Director – Harvey Hart, Teleplay – Robert W. Lenski, Photography – Jacques R. Marquette, Music – William Goldstein, Art Direction – George B. Chan & Norman Newberry. Production Company – QM Productions/Woodruff Productions.
Tom Mason (Dr Scott Dryden), Max Gail (Russell Garner), Melinda Fee (Gwendolyn O’Brien), Fawne Harriman (Joyce Cummings), Caroline McWilliams (Sue Garner), Eric Braeden (Leonard Nero), Matthew Laborteaux (Timmy Garner), Ron Masak (Harve Nelson), Gerald McRaney (Patrolman Ashley), Laurence Haddon (Burt Fowler), Hank Brandt (Lieutenant-Colonel John Sebastian), Ed Harris (Chuck Polcheck), Curtis Credel (Frank Foley)
Astronomers at a private observatory detect an alien object come down in the Nevada desert not far from Las Vegas. One of the astronomers Scott Dryden heads there to investigate. The aliens aboard the UFO are intending to conquer Earth. They take over the mind of Russ Garner, an engineer working at Hoover Dam, as part of their plan. Russ’s family start to find his behaviour increasingly strange. After Russ mentally controls an intrusive supervisor and causes him to electrocute himself, Scott investigates. This brings the aliens’ attention towards Scott as they determine to silence him.
It was 1980 and Star Wars (1977) had just been the biggest thing to hit science-fiction ever. Although generally overlooked today, almost as big had been Steven Spielberg’s Close Encounters of the Third Kind (1977). Suddenly everywhere in the aftermath of the great science-fiction boom of 1977, people were attempting to jump aboard the bandwagon and make interstellar adventures and to a lesser extent encounters with UFOs.
The Aliens Are Coming was made by Quinn Martin Productions, the producer/company responsible for a number of classic tv shows including the likes of The Untouchables (1959-63), The Fugitive (1963-7), Cannon (1971-6) and The Streets of San Francisco (1972-7), as well as one cinematic venture with the worthwhile occult film The Mephisto Waltz (1971). While most of Quinn Martin’s productions were crime/detective shows, he had also ventured into genre material with the classic paranoid alien invasion show The Invaders (1967-8), as well as The Aliens Are Coming here. The Aliens Are Coming was the last show Martin would make before his death in 1987 and was one of his few flops that failed to go anywhere beyond a tv pilot.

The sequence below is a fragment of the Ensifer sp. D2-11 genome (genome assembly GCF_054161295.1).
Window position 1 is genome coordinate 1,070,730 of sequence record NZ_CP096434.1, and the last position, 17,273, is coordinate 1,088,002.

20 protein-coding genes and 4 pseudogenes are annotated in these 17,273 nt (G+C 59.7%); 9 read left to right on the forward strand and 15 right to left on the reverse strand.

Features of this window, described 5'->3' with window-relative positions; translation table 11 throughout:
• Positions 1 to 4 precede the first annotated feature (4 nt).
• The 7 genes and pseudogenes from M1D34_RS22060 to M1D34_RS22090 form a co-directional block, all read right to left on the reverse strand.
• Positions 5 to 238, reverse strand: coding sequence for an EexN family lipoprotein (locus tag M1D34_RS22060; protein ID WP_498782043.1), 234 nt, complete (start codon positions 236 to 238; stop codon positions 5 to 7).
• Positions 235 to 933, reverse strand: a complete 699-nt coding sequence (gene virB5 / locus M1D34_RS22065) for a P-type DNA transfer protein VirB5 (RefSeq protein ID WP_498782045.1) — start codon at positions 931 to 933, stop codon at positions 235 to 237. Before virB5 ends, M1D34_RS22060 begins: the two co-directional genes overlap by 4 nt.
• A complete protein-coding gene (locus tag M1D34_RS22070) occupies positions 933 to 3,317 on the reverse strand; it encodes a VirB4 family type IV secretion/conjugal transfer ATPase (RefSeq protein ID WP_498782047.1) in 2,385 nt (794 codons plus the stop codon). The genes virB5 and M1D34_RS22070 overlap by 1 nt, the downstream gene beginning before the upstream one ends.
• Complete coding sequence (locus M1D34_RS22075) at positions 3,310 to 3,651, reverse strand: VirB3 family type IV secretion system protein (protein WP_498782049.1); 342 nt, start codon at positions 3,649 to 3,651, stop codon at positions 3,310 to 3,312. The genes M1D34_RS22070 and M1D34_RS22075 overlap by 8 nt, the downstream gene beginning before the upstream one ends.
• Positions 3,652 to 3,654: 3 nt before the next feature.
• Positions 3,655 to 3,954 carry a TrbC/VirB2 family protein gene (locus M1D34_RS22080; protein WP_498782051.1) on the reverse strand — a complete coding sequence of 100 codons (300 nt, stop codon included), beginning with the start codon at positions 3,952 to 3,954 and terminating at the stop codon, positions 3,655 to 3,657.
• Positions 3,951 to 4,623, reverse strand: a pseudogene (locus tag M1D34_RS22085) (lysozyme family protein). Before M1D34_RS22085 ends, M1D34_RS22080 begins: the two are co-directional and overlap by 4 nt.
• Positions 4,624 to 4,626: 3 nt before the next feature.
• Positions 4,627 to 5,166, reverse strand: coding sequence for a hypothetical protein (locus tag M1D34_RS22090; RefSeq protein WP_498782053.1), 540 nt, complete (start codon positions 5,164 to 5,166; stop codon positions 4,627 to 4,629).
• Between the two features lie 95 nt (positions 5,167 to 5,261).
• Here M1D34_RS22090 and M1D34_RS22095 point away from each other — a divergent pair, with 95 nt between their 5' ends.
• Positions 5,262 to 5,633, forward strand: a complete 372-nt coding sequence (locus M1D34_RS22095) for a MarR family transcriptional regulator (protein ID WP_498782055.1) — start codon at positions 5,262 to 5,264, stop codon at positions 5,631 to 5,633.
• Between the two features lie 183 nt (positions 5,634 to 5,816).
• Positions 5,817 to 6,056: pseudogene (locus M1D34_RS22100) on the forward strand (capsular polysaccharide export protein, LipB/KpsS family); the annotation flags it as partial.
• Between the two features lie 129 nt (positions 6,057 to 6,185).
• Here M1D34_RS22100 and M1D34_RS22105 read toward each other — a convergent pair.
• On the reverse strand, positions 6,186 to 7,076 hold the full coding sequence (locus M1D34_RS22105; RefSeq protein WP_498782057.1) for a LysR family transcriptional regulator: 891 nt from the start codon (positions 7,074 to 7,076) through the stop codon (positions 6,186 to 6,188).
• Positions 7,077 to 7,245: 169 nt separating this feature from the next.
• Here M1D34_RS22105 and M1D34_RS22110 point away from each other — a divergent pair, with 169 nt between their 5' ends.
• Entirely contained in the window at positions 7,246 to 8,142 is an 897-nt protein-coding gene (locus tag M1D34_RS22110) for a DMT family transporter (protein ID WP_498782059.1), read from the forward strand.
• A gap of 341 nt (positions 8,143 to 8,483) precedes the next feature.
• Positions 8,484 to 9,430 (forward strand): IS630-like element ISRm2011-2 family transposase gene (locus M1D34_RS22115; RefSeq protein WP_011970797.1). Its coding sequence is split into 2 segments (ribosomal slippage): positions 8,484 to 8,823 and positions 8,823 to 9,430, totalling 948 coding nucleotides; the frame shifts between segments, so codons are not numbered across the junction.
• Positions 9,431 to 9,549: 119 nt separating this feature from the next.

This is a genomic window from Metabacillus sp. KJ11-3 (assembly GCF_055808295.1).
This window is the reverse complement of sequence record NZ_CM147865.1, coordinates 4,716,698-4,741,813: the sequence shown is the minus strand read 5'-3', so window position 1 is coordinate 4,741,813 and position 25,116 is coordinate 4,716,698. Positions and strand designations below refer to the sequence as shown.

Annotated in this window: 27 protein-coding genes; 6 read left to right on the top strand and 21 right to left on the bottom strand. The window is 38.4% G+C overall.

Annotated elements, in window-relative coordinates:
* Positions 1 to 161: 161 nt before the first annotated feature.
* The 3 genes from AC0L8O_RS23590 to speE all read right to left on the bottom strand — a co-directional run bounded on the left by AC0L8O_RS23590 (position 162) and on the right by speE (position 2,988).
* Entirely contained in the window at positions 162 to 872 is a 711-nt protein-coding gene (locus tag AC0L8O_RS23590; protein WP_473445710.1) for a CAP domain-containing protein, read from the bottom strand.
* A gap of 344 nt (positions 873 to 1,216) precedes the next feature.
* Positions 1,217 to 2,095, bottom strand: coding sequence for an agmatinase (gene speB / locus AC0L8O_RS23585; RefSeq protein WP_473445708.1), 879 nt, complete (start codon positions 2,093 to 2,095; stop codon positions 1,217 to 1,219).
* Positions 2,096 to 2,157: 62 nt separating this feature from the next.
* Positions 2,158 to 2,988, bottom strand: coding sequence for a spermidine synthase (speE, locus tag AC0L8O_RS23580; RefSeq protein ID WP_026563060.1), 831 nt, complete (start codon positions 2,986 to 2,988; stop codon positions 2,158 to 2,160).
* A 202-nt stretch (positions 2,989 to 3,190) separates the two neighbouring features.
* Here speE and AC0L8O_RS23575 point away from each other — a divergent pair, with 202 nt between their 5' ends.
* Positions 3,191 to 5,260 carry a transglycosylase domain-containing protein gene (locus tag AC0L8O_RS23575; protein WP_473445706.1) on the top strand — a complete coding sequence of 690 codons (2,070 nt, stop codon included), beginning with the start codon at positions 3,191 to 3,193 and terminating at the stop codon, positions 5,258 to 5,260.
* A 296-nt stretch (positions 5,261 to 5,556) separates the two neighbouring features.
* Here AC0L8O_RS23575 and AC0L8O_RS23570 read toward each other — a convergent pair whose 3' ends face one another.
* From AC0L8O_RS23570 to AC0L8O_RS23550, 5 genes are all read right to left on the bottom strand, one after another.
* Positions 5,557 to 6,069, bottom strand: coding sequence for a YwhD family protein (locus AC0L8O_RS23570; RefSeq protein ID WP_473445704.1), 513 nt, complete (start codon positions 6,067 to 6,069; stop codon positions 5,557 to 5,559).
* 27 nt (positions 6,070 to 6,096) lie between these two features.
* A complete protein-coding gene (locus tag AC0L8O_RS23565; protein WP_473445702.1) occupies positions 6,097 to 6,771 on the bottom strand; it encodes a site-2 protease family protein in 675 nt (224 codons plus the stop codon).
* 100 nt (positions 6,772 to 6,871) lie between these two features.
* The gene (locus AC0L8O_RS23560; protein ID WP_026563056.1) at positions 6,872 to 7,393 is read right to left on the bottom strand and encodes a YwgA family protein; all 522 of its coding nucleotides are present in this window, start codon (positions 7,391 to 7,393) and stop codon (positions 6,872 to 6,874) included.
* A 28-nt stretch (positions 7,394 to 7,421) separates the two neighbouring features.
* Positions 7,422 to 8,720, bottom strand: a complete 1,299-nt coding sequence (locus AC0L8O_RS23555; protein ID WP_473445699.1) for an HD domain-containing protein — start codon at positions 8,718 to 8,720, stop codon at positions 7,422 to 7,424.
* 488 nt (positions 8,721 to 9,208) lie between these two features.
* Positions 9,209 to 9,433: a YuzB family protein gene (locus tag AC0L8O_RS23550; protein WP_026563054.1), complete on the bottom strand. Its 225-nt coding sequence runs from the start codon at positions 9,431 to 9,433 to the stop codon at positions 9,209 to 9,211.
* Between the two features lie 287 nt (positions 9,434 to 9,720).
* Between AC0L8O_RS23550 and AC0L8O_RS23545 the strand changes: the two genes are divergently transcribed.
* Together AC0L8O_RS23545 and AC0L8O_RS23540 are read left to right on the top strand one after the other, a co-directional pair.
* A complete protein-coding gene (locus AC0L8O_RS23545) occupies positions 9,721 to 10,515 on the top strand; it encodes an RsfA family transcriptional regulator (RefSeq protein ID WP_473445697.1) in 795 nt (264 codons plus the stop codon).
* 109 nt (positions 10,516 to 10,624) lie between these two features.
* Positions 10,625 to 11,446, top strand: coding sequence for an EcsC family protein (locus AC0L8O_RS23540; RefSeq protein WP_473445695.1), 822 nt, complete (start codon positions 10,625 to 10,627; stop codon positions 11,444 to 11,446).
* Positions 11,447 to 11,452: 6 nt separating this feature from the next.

The Aliens Are Coming feels like Quinn Martin has simply rehashed The Invaders for the Close Encounters era. Presumably, the ensuing series would have followed Tom Mason and the private observatory he works for as they investigated/foiled the aliens’ attempts to sabotage human existence on a weekly basis (just like Roy Thinnes in The Invaders). The opening credits of the film prominently feature the model for an alien mothership (a la Close Encounters minus the lights) as it circles the Earth. The aliens, which look like strange robots with eye lenses encased in glass domes, are reasonably original creations.
The almost certain reason that The Aliens Are Coming was not a success is that it fails to come up with a terribly interesting plot or to invest the invasion with the paranoid tensions of The Invaders or classic works in the genre like Invaders from Mars (1953), It Came from Outer Space (1953) and Invasion of the Body Snatchers (1956). Tom Mason’s investigation is interspersed with a B plot that follows Max Gail as an alien-possessed engineer working at Hoover Dam who makes plans to sabotage it (in ways that are never made clear), while his family and co-workers start to find him behaving oddly (all cliche scenes that were done so much better in the aforementioned 1950s alien invader films). The film’s schlockiest effect is when Gail starts killing anyone who gets in his way by controlling their minds with his glowing green eyes. Harvey Hart directs with typical tv movie predictability but only produces a dull work.
Due to the sense of setting everything up for a potential series, the alien invasion is not foiled at the end, leaving a sense of irresolution to the story – here Tom Mason and Max Gail simply fight at the plant, Gail falls, Mason saves him and then Gail comes around in hospital unable to remember anything and now free from alien influence.
Harvey Hart was a Canadian director best known for the occult film The Pyx (1973) and the lesser known Dark Intruder (1965). These old tv works are often amusing to watch for the then unknown faces packed away in them. A young Ed Harris plays Tom Mason’s fellow astronomer in the opening scenes, while there is also an unknown Gerald McRaney, later the star of shows like Simon & Simon (1981-9) and Major Dad (1989-93), as a patrolman who reports an encounter with the UFO on the highway.